But when a hundred years and ten are past
Which is the longest time man’s age doth last,
Romans ! be sure (it is fatal to mistake
In any point) due offerings to make
To heaven, and see you bring the sacrifice
Into that field which on the Tiber lies:
And do it, in that season, when the night
Deprives men least of the diurnal light.
After sun set; Then to the Parcae pay
Your homage; and upon their altars lay |39
Young sheep and goats : next the Lucinae please
With decent rites, who childing women ease,
Those finished offer a black hog and sow
To Tellus, for the product of the plow,
But to Jove’s altar bring the bulls milk-while
For victims, in the day-time, not by night:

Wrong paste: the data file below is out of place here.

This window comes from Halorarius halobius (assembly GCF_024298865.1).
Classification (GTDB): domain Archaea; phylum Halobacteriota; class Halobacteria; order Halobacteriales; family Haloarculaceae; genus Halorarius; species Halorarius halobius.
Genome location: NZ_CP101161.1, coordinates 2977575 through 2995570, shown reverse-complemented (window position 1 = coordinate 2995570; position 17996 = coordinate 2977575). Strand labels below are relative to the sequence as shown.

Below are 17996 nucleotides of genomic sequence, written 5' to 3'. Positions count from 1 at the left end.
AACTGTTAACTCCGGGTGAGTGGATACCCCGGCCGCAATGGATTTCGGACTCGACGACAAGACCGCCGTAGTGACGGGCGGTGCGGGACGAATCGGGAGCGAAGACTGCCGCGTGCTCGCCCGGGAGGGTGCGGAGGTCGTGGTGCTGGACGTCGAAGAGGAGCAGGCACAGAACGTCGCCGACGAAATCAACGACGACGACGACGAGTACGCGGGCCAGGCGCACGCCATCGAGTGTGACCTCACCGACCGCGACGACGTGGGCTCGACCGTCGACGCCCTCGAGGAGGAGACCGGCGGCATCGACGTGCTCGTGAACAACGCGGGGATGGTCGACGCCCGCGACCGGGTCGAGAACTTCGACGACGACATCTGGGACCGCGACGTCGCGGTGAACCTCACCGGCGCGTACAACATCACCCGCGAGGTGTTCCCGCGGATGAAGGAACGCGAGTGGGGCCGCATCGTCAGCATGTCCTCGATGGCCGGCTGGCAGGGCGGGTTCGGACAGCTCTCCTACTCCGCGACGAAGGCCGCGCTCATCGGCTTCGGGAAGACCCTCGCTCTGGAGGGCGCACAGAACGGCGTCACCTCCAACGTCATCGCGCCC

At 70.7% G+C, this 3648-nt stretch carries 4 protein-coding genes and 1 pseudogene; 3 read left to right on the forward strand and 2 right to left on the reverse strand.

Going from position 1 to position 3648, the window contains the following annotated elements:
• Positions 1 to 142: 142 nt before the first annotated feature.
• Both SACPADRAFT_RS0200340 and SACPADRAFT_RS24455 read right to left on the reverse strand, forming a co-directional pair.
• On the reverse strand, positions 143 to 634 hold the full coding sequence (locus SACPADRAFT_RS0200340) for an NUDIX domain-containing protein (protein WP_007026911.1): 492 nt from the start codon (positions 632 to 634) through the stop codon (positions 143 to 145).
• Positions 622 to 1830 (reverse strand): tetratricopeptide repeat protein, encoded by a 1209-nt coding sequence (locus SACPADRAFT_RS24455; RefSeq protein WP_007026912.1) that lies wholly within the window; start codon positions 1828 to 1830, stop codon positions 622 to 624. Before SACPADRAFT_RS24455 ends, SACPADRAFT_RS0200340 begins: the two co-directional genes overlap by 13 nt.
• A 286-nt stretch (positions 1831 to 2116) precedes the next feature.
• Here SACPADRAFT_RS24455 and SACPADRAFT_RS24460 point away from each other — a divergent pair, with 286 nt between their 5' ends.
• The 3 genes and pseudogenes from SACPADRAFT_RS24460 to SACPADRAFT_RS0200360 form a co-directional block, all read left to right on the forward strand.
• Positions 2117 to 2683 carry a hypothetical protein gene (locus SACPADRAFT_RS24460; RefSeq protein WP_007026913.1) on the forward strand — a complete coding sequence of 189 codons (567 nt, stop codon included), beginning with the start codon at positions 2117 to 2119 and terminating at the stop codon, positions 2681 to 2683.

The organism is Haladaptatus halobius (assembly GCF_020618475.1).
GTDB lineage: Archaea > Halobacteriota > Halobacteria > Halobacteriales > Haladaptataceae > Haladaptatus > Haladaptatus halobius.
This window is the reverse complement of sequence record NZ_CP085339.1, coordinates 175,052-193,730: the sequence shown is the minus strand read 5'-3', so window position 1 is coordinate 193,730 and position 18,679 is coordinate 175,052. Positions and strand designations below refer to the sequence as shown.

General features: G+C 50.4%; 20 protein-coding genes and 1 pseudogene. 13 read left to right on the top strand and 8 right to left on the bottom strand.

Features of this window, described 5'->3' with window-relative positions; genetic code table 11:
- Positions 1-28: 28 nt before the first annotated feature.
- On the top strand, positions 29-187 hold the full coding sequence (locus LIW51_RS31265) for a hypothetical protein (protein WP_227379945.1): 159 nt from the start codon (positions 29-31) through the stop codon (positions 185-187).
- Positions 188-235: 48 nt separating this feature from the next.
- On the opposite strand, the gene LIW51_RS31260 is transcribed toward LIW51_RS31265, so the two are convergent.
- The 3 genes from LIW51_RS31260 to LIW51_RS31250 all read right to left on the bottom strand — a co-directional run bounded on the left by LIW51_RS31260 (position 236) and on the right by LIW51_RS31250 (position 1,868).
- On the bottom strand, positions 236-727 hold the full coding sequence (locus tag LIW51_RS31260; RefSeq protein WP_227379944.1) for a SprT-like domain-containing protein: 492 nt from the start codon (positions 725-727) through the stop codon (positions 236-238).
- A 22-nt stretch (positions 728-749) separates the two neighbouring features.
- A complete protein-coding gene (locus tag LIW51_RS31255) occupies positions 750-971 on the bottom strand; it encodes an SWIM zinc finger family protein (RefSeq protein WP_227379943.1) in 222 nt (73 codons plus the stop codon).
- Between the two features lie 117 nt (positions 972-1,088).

(For heavenly deities accept of none,
But what are offer’d in the day alone.)
And next to Juno sacrifice a cow
Spotless all o’er, and pure as fulling snow,
Then let Apollo, whom they call the sun,
And Phoebus, have his equal honours done.
Whilst in the temple Latin girls and boys
In sacred hymns make a triumphant noise.
But let them be apart, the girls to stand
And sing on this, the boys on t’other hand;
Besides this caution I must farther give
That all the parents of them be alive.
As for the married women, let them pray
To Juno on their knees, that each one may
Have their desire, both men and women too,
But chiefly women. Then, let all of you
Bring from your houses what is fit to bring,
(As the first-fruits of every useful thing)
To the immortal gods an offering.
And let all that upon your altars lie,
Whence you may men and women both supply.
But to attend the gods be sure there be
Both night and day a numerous company
Of votaries both serious and free.
These laws observ’d not Latium alone
But Italy’s extent your sway shall own.